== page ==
Late to the game in reviewing Croswell Opera House’s “Irving Berlin’s White Christmas”, I just wanted to pipe into the already growing number of rave reviews with a rave of my own.
First, in the world of musical theater when it comes to super-spectaculars like White Christmas, Croswell Opera House is one of the only theaters in SE Michigan that can do it right — full glorious sets (Michael Lackey), a full superb orchestra (21 pieces under the able direction of Wynne Marsh), sharp costumes (Pam Krage), good lighting and sound (Tiff Crutchfield, Tyler Miller) and every detail just right in the swiftly moving evening directed by Betsy Lackey and choreographed by Sarah Nowak.
Second, when everything clicks on all cylinders at the Croswell, it creates musical theater magic (witness Seven Brides for Seven Brothers a few summers ago). And that is what the group has in this shining production of White Christmas. There are too many highlights to mention here, but let me particularly point out the superb tap-stravaganza opener of Act 2 “I Love a Piano” and of course that lump-in-the-throat, obligatory red-costumed finale “White Christmas” with snow in the audience.
Jim Craig (Bob Wallace) and Joe Dennehy (Phil Davis) show great chemistry together as song-and-dance partners (Bob more song, Joe more dance), and they are matched in charisma by sister team Betty and Judy Haynes (Mackenzie Dryer and Libby Bruno). Jim and Mackenzie work well together in their off-again-off-again-finally-on romance, and Joe and Libby create fine dance moments together. Libby Bruno, in fact, is a remarkable new find for the Croswell — she’s a singing, dancing, acting triple threat — she and Mackenzie could be sisters in real-life they look, sound, and move so similarly. Also strong is Sarah Nowak as Martha Watson, Keith Hamen as General Waverly (come on, Croswell, there had to be better uniforms downstairs in the catacombs), and a delightful young Rio Doyle as Susan Waverly.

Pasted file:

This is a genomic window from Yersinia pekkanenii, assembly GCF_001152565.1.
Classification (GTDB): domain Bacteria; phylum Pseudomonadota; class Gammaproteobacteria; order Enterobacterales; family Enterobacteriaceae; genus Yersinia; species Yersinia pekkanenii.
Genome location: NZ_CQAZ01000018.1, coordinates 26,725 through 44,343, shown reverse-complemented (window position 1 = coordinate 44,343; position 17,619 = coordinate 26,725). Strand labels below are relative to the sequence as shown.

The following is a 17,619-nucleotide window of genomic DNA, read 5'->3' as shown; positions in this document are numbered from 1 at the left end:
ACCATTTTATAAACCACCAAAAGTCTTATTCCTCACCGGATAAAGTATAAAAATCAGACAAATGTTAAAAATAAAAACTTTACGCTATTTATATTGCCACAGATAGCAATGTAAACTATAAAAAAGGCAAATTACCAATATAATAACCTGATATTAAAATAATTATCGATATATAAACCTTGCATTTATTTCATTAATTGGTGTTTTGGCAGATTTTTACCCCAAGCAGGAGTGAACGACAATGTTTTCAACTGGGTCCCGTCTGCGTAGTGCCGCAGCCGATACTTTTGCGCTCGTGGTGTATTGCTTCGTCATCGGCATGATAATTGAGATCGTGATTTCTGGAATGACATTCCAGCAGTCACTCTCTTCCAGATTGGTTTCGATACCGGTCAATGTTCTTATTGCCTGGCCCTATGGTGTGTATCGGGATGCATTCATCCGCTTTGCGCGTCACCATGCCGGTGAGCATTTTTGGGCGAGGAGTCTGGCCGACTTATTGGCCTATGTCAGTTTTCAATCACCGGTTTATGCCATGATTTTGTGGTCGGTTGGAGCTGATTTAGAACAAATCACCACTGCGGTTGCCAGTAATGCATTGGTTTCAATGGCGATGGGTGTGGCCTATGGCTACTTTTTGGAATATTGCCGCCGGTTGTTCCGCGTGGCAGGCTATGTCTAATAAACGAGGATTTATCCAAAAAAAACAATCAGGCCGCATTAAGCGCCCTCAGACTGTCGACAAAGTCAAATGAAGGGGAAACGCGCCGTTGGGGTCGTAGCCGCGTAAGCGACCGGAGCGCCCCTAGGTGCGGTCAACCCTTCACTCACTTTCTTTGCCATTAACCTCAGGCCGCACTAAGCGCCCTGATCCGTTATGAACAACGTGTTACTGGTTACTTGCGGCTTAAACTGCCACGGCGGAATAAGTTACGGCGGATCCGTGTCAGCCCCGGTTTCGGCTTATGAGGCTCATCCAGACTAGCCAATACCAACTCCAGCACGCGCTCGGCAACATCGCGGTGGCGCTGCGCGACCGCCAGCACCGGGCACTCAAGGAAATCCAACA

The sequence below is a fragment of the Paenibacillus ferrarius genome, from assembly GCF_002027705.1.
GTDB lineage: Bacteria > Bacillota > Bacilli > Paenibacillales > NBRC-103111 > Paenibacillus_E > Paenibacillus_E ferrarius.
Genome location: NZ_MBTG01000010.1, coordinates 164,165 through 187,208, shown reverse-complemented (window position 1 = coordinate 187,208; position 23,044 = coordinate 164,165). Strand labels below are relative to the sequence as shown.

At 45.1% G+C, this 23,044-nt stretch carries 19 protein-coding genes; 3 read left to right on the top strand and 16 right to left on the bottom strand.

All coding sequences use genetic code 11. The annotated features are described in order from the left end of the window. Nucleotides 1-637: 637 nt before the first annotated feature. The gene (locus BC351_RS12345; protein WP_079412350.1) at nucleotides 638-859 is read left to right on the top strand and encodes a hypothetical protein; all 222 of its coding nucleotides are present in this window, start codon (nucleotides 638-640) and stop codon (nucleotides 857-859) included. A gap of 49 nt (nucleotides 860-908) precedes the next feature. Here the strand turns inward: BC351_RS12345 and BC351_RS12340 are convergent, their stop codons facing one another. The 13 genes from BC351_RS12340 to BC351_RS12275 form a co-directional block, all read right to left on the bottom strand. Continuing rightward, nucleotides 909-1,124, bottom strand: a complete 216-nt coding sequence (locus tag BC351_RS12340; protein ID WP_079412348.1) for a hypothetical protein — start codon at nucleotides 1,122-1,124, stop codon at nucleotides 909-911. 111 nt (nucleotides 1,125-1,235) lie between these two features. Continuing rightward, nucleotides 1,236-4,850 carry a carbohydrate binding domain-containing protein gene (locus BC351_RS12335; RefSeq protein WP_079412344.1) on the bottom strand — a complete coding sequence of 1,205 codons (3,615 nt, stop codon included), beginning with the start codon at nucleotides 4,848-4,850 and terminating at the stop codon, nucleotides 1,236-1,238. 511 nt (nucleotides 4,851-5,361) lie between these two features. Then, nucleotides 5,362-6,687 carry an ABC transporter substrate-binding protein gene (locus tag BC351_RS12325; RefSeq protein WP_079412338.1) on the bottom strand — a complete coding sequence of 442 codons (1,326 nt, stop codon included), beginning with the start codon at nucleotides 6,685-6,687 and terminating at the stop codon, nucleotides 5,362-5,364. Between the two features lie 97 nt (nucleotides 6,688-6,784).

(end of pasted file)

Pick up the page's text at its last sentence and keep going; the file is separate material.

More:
The very good ensemble taps and dances their way through many (many) numbers — from “Happy Holiday” through “Blue Skies”, the aforementioned “I Love a Piano”, “Snow”, and many other familiar numbers. The musical itself takes the best of the original movie and adds a few additional Berlin standards and not-so-standards to round out the evening.
I’ve seen the professional production of White Christmas so many times (probably about 11), and I have to admit that I miss the Randy Skinner choreography, which is so intertwined with everything happening on stage — but Sarah Nowak here has created good original work, and things look sharp — though I kept wishing the opening number would open up more, as it was entirely cramped into one, hiding the sets behind the first traveler — contrast this with the finer duos, trios, and couplings in “Blue Skies” at the end of Act 1 when things are allowed to open up full stage.
I know this review is too late to sell tickets (the show has one final performance this afternoon), but don’t delay in buying your tickets to next season’s shows. They’ve already announced an exciting summer 2014 line-up, and White Christmas has completed a very successful 2013 season for them.
May your days be merry and bright, and may all your Christmases be white.
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